I will pray for Drum, and you should, too. Pray his cancer disappears and he lives to be a grumpy, curmudgeonly old liberal geezer still talking nonsense about gun control and other progressive ballyhoos.

If his cancer should return, however, I pray he does not take the easier way out. I pray he gives his wife and his loved ones a final, priceless, and irreplaceable gift, a gift of himself that only he can give: the gift of needing their love, their attention, and their full and unconditional care in the twilight moments of his precious life.

Caesar

César_(13667960455)

Caesar was too old, it seems to me, to set about amusing himself with conquering the world. Such sport was good for Augustus or Alexander. They were still young men, and thus difficult to restrain. But Caesar should have been more mature.
                                                                          – Pascal, Pensees, 132

From emperor to god, distinction’s blade
Has cut me loose from earthly care and set
My star within a diadem that made

My shade regret its bloody ways (forget
The fact that I refused the crown with three
Dismissive waves). So three were keen to set

Upon me – brute ambition, envy’s glee,
And tilting pride – my own to think success
A measure tallied by eternity….

I wept at Alexander’s feats no less
Than now I laugh at what Augustus wants –
To valuate the empire’s populace

A victory subtracting weal from chance
In one decisive sweep of columned sums.
I told the pirates I’d be back to dance

Before their crucifixions; Pompey’s drums
Resolved my mettle. “Let Catullus sing
Of plows and flowers,” I said, “Caesar comes

From Gaul and India with arms to bring
About hic novus ordo.” This head
Is wizened, iron-willed, the only thing

That raises me above them all. Include
Among them, by the way, my wretched son
Who counts his greatest triumph as a god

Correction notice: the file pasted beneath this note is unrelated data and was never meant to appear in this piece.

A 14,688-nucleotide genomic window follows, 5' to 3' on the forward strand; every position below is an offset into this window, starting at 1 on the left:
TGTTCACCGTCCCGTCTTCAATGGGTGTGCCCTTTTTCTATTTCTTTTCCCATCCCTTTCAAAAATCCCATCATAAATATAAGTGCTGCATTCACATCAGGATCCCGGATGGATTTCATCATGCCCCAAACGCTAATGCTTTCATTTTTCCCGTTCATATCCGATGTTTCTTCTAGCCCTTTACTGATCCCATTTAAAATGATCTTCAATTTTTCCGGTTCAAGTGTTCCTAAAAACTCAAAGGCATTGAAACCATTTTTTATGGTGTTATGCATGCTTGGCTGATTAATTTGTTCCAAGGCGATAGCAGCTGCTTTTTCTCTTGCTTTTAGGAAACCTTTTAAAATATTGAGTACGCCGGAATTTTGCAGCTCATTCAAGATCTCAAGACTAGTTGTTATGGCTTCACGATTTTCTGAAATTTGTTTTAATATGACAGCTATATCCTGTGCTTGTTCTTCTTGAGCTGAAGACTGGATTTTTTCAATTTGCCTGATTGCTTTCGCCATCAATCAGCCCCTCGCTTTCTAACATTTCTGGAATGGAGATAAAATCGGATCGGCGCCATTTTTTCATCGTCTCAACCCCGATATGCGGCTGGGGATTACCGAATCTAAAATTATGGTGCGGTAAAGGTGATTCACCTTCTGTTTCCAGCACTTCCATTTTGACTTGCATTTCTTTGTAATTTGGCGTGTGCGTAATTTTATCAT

A forced retreat of numbers back to one.

The Deserted Millwheel

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                          For Elizabeth

                I
Immaculately fixed, the millwheel stands
Before encroaching winter, taxed and spent
Dreaming in the water that puts its hands

On verging river banks, and scoured strands
Emerge, whale-like, from gathered sediment,
Immaculately fixed. The millwheel stands

To know the absences which fill the land’s
Unpeopled parks and drives. Its blades are bent
Dreaming in the water that hides its hands

From streaming prayer where rainbow trout remands
The seal of God’s alluvial event
Immaculately. Fixed, the millwheel stands

By every creaking turn that time commands:
It’s dealt in grain and sand with hushed lament.
Dreaming in the water that folds their hands,

The dead will weigh by scales these shifting sands
That silence rotten timber’s testament:
Immaculately fixed, the millwheel stands,
Dreaming in the water that frees its hands.

                II
Upon this rough and tumble, water’s slough,
That threads through broken teeth, the queered
And broken planks resist what’s false and true
Of limb – accomplishing a circle squared
To what its body takes in and all that give
It out. A breeze alone could bring it down,
But will its peace of soul yet hold its own?
Its augured piles are foot-sure to survive
The play of coon and possum, each a prince
Within its thatch of hair, their residence.
Through millstone heart, the hurried currents crest
And curl around each swollen knee and joist.
Immaculately fixed, the millwheel stands
Dreaming in the water that was its hands.

Liberalism, as the recent attacks on La Ville Lumière have shown, cannot provide the basis for a sustainable society.

800px-Jacques-Louis_David_-_Marat_assassinated_-_Google_Art_Project

By liberalism, I do not mean Democrats versus Republicans, or the ideology of invite the world versus that of bomb the world. I mean all of it together.

Desire and Deceit

girard

For Rene Girard, 1923-2015

Not again, the old men with beautiful manners.
– Ezra Pound

The old men of our age are young against
The violent, suffering such sacred cries…
We live as if the times were free and cleansed
Of envy, but we know from these
Embarking ferries what cruel death would say:
The fire rises every dawn to mystery –
Familiar as desire, lost as memory.
So truth is night that verges every day
Which hates itself, yet knows itself as day.

We try to capture every moment’s breath
With flesh, but lose the soul of argument
Because the body knows that only death
Provides the wound – unless the sentiment
Of beauty heals the foreign element –
The other – those – the sin that takes the step
In which we place the body deep, deep, deep…
I wish that nothing were the case – but take
It life will some day give what death will take

And knew no French but heard you anyway
By age and time. By youth and wonder’s books
I sat and heard you lecture, heard you say
That creatures live and imitation speaks
The grammar grace’s tender mercy brooks
Between the prepositions of and in.
I loved a woman of the world – taboo
And token sin – and urge and instinct knew
That beauty suffered what my conscience knew.